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Last year, Karl Meltzer drove the length of the Appalachian Trail, from Maine to Georgia. Alone, he stopped at every road crossing, taking meticulous notes.
“Hopefully, the third time’s a charm,” says Meltzer, 48, of his upcoming speed-record attempt on the AT. “I really hate that cliché. But the more times you do something, the more familiar you become with it, and the better chance you have.”
As Meltzer hinted, it’s his third try for the record on the 2,189-mile trail that runs along the eastern seaboard of the United States. The current fastest known time (FKT), set last year by Scott Jurek, is 46 days 8 hours 8 minutes, an average of nearly 50 miles per day.
Meltzer chalks up his previous two failures to avoidable mistakes – lack of attention to details he’s since gleaned from the two attempts and some extracurricular recon.
The AT is an unforgiving trail, replete with challenges that can wreak havoc on the best-laid plans, and Meltzer’s goal this time is to minimize the avoidable risk. So he’s learned which sections of the trail are most slowed by rain, or how far some sections go between road crossings and crew access.
“All that research, plus time on the trail, is where you really get the knowledge to do it,” he says.
The Draw of the AT
If Meltzer, who has won an unmatched 38 100-mile races, has a White Whale, it’s the AT, which crosses 14 states and covers roughly 515,000 feet of elevation gain and loss.
Currently based in Sandy, Utah, Meltzer grew up adjacent to the trail in New Hampshire. He first tried for the speed record in 2008, but found himself injured 14 days in.
“We lost four days because I didn’t go anywhere,” he says. “You lose 200 miles on the record pace like that, and you’re done.”
He still finished, but well over record pace.
“I wanted to learn about it for when I came back,” he explains.
In 2014, Meltzer quickly fell off pace of the record, which in 2011 had been lowered by Jennifer Pharr Davis by over a day, to 46 days 11 hours 20 minutes.
“We stopped about 1,500 miles into it,” he says. “I was funding it myself, and didn’t feel like I had a chance to break it, so I called it.”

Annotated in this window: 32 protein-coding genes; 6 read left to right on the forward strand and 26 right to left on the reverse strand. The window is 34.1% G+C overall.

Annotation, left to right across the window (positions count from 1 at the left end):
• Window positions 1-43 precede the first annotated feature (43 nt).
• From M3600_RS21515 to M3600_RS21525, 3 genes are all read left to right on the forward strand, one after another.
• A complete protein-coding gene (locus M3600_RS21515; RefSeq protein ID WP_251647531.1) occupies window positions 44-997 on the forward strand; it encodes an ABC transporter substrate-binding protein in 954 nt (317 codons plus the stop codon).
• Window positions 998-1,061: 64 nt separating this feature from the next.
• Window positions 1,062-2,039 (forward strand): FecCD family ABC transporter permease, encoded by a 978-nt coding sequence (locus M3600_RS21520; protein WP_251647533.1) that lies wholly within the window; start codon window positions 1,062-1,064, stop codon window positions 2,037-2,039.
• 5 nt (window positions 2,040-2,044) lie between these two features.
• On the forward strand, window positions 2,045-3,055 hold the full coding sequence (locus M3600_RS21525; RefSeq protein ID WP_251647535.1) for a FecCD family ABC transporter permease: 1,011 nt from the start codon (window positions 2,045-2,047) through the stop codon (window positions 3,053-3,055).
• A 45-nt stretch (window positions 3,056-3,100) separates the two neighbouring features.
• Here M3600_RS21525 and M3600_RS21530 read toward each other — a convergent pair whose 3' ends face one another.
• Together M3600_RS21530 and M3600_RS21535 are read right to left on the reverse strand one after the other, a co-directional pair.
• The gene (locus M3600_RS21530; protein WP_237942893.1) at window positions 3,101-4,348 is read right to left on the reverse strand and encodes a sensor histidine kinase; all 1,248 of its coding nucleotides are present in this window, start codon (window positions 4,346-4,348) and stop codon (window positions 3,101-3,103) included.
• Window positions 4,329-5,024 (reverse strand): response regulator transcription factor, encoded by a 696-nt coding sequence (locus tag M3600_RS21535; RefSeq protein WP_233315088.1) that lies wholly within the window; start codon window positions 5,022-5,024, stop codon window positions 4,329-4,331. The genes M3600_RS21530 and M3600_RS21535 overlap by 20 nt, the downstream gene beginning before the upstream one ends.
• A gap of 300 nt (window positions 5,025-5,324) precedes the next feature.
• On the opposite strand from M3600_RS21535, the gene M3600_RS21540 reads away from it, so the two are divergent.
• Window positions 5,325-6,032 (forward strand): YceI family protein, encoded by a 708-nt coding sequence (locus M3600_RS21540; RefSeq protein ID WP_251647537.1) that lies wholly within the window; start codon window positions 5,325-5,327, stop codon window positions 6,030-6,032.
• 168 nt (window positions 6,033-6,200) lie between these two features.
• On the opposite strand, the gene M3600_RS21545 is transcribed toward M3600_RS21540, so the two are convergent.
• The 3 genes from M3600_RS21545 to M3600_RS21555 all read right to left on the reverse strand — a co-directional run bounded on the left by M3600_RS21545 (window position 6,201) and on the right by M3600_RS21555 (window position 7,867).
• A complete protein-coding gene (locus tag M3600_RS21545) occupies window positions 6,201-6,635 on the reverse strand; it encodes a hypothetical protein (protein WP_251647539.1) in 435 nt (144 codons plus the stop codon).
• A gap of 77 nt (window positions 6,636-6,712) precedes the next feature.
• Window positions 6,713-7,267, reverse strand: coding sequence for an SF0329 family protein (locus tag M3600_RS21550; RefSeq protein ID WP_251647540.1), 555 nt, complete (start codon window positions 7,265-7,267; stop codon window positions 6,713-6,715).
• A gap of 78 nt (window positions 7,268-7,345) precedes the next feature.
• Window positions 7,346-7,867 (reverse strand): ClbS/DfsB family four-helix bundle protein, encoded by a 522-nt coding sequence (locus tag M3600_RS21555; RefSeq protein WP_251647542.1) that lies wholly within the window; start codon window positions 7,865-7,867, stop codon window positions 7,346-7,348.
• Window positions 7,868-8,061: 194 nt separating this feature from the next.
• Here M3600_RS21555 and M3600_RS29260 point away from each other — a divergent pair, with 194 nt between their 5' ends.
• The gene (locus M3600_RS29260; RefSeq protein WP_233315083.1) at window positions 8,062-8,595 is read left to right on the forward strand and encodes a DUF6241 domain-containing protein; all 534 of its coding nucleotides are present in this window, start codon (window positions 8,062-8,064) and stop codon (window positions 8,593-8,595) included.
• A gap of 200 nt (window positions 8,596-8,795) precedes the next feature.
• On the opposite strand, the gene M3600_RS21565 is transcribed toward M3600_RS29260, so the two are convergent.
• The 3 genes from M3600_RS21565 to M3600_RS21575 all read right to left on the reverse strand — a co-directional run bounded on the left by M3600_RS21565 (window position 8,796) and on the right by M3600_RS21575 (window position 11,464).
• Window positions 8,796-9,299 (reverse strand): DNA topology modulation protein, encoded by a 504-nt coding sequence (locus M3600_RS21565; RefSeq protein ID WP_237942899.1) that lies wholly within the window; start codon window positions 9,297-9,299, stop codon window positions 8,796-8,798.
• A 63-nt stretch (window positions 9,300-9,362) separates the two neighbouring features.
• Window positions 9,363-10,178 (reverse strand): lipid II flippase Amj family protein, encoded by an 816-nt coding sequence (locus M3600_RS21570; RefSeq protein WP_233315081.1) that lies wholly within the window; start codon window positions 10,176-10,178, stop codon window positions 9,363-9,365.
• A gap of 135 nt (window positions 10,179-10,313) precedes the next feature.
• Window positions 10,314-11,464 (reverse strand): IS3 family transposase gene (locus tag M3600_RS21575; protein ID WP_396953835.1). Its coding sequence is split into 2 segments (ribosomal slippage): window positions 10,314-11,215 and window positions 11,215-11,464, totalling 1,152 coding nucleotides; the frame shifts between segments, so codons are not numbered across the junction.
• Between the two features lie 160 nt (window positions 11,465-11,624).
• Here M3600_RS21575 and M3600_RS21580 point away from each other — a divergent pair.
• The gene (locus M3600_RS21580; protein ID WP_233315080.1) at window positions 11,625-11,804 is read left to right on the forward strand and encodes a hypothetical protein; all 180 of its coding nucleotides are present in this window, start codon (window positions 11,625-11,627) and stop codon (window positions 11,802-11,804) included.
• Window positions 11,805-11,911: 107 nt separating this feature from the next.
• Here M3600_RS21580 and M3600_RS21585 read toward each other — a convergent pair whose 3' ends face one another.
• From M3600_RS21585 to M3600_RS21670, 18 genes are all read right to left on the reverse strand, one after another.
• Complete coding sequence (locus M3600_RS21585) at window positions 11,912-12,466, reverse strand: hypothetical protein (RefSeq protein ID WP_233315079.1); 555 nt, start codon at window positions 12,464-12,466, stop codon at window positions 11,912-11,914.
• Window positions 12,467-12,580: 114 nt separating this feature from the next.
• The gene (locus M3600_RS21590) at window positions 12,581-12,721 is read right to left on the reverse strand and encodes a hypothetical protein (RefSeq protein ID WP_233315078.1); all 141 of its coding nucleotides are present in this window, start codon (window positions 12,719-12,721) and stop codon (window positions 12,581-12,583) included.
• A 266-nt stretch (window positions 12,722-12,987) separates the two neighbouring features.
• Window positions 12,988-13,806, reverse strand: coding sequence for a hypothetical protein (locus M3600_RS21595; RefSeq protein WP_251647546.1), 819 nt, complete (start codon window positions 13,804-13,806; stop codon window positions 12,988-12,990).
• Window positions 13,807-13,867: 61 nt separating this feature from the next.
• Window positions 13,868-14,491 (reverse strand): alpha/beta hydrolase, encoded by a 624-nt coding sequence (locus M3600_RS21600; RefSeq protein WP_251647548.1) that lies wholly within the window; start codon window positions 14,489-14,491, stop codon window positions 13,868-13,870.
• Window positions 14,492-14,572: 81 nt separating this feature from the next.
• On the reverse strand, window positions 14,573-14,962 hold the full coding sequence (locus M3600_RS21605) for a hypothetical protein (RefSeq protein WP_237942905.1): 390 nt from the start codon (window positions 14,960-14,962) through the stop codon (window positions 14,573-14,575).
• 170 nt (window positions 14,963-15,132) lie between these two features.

The record was lowered again last year by just over three hours when Jurek ran it south to north (the opposite direction of Meltzer and Pharr-Davis’s treks). Meltzer helped crew Jurek for part of that record push, and confirms that Jurek and his wife, Jenny, will return the favor, crewing him in the last half of his attempt this year.
So what is it about the AT that keeps Meltzer coming back?
“It’s the most iconic trail in the U.S., maybe the world, for long singletrack trails that are difficult,” he says. “It has a lot more history, I feel, than the [Pacific Crest Trail] or Continental Divide Trail. It’s also super easy to follow, with a white blaze every 200 yards, and really accessible for crew.”
The notoriously rocky and root-laden terrain, Meltzer adds, fits his running style.
“[The AT] has an amazing vibe to it,” he continues. “It’s weird, weirder than the PCT. There’s a weird vibe that I like.”
Meltzer will be attempting the record supported, meaning he has a crew and is not carrying all of his own food and gear. The unsupported record was also set last year, by Heather “Anish” Anderson, in 54 days 7 hours 48 minutes.
Less Is More
On the subject of crewing, Meltzer says he has learned that too many cooks in the kitchen is a recipe for failure.
“Everyone assumes you need this big organization, but then you can have strong personalities and people trying to boss others around, when in reality it’s a pretty simple task,” he says. “I think less is more. Three is the max number of people you’d ever want to have, to avoid the train of cars and to keep it as low-key as possible.”
When Meltzer starts at the summit of Mount Katahdin in Maine – he notes he’ll have to climb the 5,267-foot peak before he even begins – he’ll be crewed by his father, along with his friend Eric Belz, who will serve as crew chief throughout the journey. After two weeks, his wife will replace his dad; friend and fellow ultrarunner Mike Mason will join in Pennsylvania, and the Jureks will take over in Virginia, near Shenandoah National Park.
“[Former AT record-holder] David Horton, from Pennsylvania, will join here and there,” Meltzer adds. “He knows the trail really well, and is really self-sufficient. You can just say ‘Dave, go here and do this,’ and he’ll be like ‘Okay,’ and go do it.”
Aligning the Stars
“The record can be broken,” Meltzer says. “Things didn’t quite go perfectly for [Jurek] or [Pharr-Davis], so there’s room for improvement, but I’ll need the stars to align for me.”
The question is whether his experience and meticulous attention to detail can eliminate every avoidable roadblock. As a litmus test of his preparation, last September, Meltzer went to Maine with his dad and Belz to simulate the attempt’s first six days, through the trail’s northernmost state.
“I didn’t really nail the first week” in 2008 and 2014, Meltzer says. “There are long sections between roads in Maine, and if you don’t get to points B, C or D on time, you can find yourself behind before you get to New Hampshire and the White Mountains, which are brutal and will cost you even more time.”
One factor will be the weather. In 2008, Meltzer started in the rain, not appreciating how badly trail conditions deteriorated when wet.
“We have a campsite at Katahdin August 3 through 5, so depending on weather, I’ll start one of those days,” he says. “If I need to, I’ll wait longer, even until the 7th.”
At least in Meltzer’s simulation of Maine last year, it seemed all the preparation might be about to pay off.
“I finished the six days 15 miles ahead of where I was at that point the first two times,” he says.
Meltzer will depart for his third attempt at the Appalachian Trail speed record, running from Maine to Georgia, in early August. You can follow his progress at redbull.com/atrecord.